In addition to the right paint brush, you need the right paint roller. Rollers allow you to work faster than with brushes alone. For large areas of shingles, stucco or brick, opt for a 9-inch (23-centimeter) roller with a half-inch nap. For narrow spaces, or for applying to large areas of siding, a 7-inch (18-centimeter) roller will be a better fit [source: The Family Handyman].
Dampen the roller before dipping it into the paint. This will cause it to absorb less, limiting wastage. If you're working with latex paint, wet the roller with water. For oil-based paint, skim the roller through paint thinner and use a 5-in-1 tool to remove the excess [source: McMillan].
To keep rollers from drying out between coats, cover them in plastic wrap or place them in a plastic bag. If you're storing them overnight, put them in the refrigerator. Not only will you save time by not cleaning them, but when it's time to use them, they'll be ready to go. The same technique works well for paintbrushes, too [source: Fontana].
Most high-volume paint pros use sprayers to apply exterior paint. The method is up to 10 times faster than brushing and four times faster than rolling. Plus, paint sprayers can offer a consistent finish, even in tight areas.
Before you zip out and rent a paint sprayer, there are few things to consider. First, make sure you're renting one for exterior use. Sprayers that will be using thick exterior paint will need a large sprayer tip. The sprayers should also be rated for exterior use, which means they'll have more pounds per square inch of pressure and more horsepower.
Second, spraying paint takes practice. Before you aim the sprayer at your home, fill it with water and pretend to paint a spare board, spraying side to side and overlapping each pass. When you're actually applying paint, you'll probably need two coats to finish the job. Paint sprayers tend to use a lot more paint than brushes and rollers, so plan accordingly.
Most sprayers rent for $70 to $100 a day (it can cost upward of $400 to buy one). Some can be quite loud, so have ear protection handy. You'll also want to use a respirator mask and eye protection [source: Flietner].
If you love your interior paint, can you use it outside? Get the scoop on the different formulations of interior and exterior paints.
Author's Note: 10 Tools You Need to Paint Your Home's Exterior
If teenagers on ladders holding cans of paint doesn't seem like a great idea, then I don't know what does. I'll be trying it this summer as we turn a simple repainting of our home's exterior into a DIY experiment that's sure to come up again when I'm old and no longer able to properly defend myself. ("What were you thinking, mom?" I can hear it now.)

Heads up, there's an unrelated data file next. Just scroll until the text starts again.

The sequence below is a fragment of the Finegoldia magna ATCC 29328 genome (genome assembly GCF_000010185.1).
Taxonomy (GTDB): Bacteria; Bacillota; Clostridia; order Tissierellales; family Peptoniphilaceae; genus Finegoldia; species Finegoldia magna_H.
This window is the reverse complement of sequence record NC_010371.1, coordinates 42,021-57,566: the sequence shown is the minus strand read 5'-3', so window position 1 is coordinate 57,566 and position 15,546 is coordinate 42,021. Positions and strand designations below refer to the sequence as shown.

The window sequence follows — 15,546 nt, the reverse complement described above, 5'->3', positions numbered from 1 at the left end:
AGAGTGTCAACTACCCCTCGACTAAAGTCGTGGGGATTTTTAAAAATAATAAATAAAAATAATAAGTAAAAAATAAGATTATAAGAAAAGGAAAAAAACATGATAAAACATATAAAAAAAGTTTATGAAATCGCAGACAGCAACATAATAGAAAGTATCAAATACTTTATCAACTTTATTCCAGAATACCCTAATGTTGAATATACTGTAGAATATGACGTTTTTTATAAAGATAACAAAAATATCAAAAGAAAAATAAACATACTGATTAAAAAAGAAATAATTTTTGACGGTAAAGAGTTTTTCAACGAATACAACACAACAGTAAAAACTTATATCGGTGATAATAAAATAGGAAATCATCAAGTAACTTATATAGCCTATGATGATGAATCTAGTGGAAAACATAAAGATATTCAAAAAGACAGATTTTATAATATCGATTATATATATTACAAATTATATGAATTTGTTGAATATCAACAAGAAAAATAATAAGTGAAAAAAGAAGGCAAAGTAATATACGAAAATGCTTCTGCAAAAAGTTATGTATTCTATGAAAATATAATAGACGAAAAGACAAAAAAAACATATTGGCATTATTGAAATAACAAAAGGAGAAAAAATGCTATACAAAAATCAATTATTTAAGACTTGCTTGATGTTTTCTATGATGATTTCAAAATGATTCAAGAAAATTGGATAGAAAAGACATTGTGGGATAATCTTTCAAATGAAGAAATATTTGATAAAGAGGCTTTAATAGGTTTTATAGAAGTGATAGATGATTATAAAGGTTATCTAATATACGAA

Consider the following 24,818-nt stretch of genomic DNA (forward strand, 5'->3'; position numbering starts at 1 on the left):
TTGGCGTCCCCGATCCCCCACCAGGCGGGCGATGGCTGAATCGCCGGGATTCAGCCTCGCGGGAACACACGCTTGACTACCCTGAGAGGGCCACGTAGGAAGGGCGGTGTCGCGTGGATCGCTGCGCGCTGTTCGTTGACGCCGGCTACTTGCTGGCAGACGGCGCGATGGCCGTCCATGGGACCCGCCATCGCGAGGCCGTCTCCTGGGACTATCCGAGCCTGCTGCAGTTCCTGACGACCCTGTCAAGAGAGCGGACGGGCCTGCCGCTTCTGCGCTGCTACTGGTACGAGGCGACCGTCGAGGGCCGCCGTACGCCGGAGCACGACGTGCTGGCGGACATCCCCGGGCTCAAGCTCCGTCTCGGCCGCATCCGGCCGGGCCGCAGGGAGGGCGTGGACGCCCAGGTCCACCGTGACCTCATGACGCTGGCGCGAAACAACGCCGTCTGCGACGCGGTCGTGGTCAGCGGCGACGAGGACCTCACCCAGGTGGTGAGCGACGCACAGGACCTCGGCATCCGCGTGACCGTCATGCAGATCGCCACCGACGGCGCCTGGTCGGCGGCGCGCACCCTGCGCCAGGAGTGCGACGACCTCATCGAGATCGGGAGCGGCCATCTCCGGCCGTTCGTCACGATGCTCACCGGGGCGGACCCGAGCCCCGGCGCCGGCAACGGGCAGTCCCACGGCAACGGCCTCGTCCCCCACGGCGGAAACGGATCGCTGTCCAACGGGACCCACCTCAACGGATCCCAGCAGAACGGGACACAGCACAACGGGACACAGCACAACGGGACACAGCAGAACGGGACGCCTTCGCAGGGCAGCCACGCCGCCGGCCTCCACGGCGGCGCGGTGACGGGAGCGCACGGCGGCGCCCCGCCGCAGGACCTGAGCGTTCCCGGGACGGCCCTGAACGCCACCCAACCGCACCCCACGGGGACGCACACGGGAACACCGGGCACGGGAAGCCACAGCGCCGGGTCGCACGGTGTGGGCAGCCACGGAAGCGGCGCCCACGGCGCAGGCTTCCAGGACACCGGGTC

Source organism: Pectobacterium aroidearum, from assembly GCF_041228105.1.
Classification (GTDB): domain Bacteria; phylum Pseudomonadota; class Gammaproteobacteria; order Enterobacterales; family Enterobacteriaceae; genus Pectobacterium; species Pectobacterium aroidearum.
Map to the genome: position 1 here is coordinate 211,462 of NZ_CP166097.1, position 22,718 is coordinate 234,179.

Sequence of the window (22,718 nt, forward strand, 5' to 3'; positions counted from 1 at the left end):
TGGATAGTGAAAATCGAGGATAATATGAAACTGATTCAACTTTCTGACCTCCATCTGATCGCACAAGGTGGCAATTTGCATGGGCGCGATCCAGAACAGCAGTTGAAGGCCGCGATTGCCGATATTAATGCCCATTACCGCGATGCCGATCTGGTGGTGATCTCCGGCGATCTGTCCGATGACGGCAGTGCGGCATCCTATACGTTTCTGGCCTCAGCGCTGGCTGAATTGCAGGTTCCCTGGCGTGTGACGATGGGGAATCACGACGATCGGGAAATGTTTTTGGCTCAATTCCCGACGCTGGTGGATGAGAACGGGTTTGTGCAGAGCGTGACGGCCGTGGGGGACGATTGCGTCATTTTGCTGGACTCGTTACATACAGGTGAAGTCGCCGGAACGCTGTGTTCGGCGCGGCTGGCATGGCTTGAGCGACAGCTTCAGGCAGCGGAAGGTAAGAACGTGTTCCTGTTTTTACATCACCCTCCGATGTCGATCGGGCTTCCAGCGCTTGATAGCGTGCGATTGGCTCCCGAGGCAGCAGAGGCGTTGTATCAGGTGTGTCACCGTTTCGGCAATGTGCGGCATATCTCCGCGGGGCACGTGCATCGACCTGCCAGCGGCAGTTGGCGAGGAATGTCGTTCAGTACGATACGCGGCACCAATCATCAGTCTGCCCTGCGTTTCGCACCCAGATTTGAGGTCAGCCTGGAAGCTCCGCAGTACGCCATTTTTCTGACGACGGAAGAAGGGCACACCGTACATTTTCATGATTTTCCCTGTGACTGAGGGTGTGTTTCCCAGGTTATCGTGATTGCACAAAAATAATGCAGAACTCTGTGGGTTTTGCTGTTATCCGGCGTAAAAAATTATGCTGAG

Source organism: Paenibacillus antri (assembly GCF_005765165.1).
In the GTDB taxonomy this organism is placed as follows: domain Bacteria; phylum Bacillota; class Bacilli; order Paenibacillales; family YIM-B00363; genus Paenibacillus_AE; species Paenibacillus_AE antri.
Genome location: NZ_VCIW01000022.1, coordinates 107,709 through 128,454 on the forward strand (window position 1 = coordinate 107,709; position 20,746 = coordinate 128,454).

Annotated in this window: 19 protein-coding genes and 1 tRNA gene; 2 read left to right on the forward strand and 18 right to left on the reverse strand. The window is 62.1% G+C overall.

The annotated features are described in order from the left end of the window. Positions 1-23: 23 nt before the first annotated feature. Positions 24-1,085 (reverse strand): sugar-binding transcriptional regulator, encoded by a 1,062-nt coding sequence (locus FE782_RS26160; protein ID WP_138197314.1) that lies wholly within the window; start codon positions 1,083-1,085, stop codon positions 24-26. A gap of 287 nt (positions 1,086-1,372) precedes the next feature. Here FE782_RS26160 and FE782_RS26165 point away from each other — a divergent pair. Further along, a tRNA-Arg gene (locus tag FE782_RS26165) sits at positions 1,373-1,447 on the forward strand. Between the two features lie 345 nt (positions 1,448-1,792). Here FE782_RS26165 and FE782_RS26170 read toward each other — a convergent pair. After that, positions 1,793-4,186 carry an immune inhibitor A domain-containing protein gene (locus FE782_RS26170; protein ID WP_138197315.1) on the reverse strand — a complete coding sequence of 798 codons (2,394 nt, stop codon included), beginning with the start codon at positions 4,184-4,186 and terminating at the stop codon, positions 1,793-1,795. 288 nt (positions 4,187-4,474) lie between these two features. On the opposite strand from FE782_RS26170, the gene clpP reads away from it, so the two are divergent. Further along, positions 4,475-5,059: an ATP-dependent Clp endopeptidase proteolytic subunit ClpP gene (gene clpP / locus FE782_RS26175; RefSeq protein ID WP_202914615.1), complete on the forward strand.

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- Donegan, Fran. "Picking House Paint." (June 21, 2014) http://www.thisoldhouse.com/toh/article/0,,219538,00.html
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- Flietner, Maureen Blaney. "Choosing a Paint Sprayer." (June 21, 2014) http://www.bobvila.com/articles/365-choosing-a-paint-sprayer/
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- House Painting Guide. "How to Prepare Outside Surfaces for Painting: Getting It Right the First Time." (June 21, 2014) http://www.housepaintingguide.org/how-to-prepare-outside-surfaces-for-painting-getting-it-right-the-first-time/
- House Painting Info. "Choosing a Caulking Gun." (June 25, 2014) http://www.house-painting-info.com/caulking-gun.html
- Hurst-Wajszczuk, Joe. "How to Paint Your House's Exterior." This Old House. (June 21, 2014) http://www.thisoldhouse.com/toh/photos/0,,20180479_20399640,00.html
- Johnson, Grady. "Protecting the Plants When Pressure Washing Your House." Garden Guides. July 9, 2008. (June 21, 2014) http://www.gardenguides.com/video-57945-protecting-plants-pressure-washing-house.html
- McMillan, Katharine Kaye. "How to Use a Paint Roller on a Wall." (June 21, 2014) http://www.dummies.com/how-to/content/how-to-use-a-paint-roller.html
- Minnesota Department of Health. "Exterior Lead Paint Removal." (June 21, 2014) http://www.health.state.mn.us./divs/eh/lead/homes/exterior.html
- The Family Handyman. "Exterior Painting Tips and Techniques." (June 21, 2014) http://www.familyhandyman.com/painting/techniques/exterior-painting-tips-and-techniques/view-all
- Wooster Brush. "Synthetic vs. Bristle." (June 26, 2014) http://www.woosterbrush.com/lowes/verses.html